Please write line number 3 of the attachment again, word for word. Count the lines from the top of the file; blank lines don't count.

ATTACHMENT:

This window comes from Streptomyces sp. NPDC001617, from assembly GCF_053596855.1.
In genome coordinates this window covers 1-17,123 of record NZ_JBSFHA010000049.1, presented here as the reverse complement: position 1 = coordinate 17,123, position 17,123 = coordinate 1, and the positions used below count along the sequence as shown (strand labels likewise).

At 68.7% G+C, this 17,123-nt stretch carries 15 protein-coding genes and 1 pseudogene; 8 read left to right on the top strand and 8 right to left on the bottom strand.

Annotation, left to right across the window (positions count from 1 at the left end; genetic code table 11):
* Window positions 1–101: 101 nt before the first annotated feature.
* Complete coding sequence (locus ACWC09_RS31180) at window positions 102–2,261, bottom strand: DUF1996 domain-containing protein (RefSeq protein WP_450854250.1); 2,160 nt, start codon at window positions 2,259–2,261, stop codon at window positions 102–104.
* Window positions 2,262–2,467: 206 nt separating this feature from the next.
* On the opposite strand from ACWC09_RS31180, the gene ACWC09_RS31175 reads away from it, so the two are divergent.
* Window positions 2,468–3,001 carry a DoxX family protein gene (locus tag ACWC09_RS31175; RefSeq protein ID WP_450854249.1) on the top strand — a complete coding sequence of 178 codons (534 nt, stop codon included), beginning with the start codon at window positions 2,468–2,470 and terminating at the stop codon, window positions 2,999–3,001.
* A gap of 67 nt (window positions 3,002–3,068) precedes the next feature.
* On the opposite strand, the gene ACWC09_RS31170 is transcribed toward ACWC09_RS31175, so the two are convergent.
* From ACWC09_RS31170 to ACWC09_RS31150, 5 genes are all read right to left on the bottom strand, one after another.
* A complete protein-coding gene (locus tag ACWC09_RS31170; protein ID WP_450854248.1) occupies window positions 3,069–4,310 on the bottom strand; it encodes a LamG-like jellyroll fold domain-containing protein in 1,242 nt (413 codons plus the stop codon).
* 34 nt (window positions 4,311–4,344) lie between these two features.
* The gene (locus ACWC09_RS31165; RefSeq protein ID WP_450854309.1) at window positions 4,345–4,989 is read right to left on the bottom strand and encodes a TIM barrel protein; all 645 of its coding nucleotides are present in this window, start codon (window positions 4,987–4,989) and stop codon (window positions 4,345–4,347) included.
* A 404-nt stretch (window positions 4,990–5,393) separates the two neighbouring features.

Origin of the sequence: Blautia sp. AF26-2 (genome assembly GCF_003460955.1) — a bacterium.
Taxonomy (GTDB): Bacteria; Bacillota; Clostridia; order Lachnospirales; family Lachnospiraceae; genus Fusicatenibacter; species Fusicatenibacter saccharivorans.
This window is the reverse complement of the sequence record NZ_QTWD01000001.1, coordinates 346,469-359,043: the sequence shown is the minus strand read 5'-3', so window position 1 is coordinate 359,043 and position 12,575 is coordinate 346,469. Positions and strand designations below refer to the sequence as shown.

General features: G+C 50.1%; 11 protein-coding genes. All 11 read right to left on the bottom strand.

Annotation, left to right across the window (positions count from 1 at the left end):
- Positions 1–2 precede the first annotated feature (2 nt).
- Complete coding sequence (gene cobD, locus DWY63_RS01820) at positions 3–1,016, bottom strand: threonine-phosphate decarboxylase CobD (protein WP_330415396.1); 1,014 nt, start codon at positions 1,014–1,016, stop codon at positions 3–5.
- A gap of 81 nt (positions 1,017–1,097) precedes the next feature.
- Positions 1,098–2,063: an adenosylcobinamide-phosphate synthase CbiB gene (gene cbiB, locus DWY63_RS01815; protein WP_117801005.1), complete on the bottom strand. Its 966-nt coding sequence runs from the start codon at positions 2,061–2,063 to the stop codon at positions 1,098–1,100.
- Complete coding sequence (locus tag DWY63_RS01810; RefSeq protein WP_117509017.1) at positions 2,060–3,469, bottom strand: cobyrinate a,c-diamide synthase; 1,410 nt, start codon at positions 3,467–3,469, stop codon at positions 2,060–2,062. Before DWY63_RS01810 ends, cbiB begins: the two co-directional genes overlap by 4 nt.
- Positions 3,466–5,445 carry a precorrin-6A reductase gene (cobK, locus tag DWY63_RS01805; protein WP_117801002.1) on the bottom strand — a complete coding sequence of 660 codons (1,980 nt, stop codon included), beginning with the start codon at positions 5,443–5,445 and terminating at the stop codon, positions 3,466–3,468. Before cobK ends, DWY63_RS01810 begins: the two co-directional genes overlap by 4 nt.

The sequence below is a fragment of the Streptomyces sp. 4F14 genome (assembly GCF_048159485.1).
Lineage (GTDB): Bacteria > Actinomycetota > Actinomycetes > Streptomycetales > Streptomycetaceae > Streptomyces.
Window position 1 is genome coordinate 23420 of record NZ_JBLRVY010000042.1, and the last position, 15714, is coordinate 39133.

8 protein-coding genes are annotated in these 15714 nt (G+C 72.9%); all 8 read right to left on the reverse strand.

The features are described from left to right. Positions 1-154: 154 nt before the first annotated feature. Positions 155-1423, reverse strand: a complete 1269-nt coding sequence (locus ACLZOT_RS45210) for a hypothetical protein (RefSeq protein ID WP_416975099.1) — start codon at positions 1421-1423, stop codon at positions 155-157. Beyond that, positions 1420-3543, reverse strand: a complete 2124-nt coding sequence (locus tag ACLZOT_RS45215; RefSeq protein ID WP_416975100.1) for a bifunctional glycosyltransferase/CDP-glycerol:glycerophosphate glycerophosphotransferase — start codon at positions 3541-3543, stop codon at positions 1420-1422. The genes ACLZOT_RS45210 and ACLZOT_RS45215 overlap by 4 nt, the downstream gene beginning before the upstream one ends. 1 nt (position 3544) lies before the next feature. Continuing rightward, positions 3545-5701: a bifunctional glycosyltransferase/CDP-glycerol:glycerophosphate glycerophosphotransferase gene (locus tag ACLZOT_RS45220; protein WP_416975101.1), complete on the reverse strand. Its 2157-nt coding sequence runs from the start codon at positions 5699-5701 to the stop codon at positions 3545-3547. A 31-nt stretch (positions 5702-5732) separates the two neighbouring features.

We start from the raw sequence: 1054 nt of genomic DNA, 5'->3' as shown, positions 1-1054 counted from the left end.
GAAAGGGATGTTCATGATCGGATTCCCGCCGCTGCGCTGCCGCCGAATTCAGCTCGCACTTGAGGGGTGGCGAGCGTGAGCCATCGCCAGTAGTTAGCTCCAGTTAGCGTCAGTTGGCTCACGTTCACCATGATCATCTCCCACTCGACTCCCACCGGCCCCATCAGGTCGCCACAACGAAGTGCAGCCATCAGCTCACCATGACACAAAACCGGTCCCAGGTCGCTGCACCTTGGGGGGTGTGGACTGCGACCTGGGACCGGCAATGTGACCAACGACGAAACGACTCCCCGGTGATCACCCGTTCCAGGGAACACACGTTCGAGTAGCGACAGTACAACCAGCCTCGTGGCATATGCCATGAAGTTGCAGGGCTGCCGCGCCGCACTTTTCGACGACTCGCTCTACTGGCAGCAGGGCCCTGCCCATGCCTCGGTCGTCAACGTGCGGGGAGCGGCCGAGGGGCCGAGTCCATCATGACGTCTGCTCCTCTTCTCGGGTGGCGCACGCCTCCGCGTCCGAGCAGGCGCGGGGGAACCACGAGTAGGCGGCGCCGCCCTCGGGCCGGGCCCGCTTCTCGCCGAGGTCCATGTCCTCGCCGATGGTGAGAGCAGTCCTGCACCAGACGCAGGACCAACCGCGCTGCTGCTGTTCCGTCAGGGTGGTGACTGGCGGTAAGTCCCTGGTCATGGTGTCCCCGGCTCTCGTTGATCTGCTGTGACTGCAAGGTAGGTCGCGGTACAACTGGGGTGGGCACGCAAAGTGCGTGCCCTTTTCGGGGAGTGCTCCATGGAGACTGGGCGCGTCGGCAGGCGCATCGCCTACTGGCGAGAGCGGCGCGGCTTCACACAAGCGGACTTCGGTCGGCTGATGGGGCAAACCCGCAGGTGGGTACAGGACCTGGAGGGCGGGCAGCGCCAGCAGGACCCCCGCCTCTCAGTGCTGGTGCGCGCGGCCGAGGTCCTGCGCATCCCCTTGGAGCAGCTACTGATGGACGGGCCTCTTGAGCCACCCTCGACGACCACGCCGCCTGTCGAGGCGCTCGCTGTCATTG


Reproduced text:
At 68.7% G+C, this 17,123-nt stretch carries 15 protein-coding genes and 1 pseudogene; 8 read left to right on the top strand and 8 right to left on the bottom strand.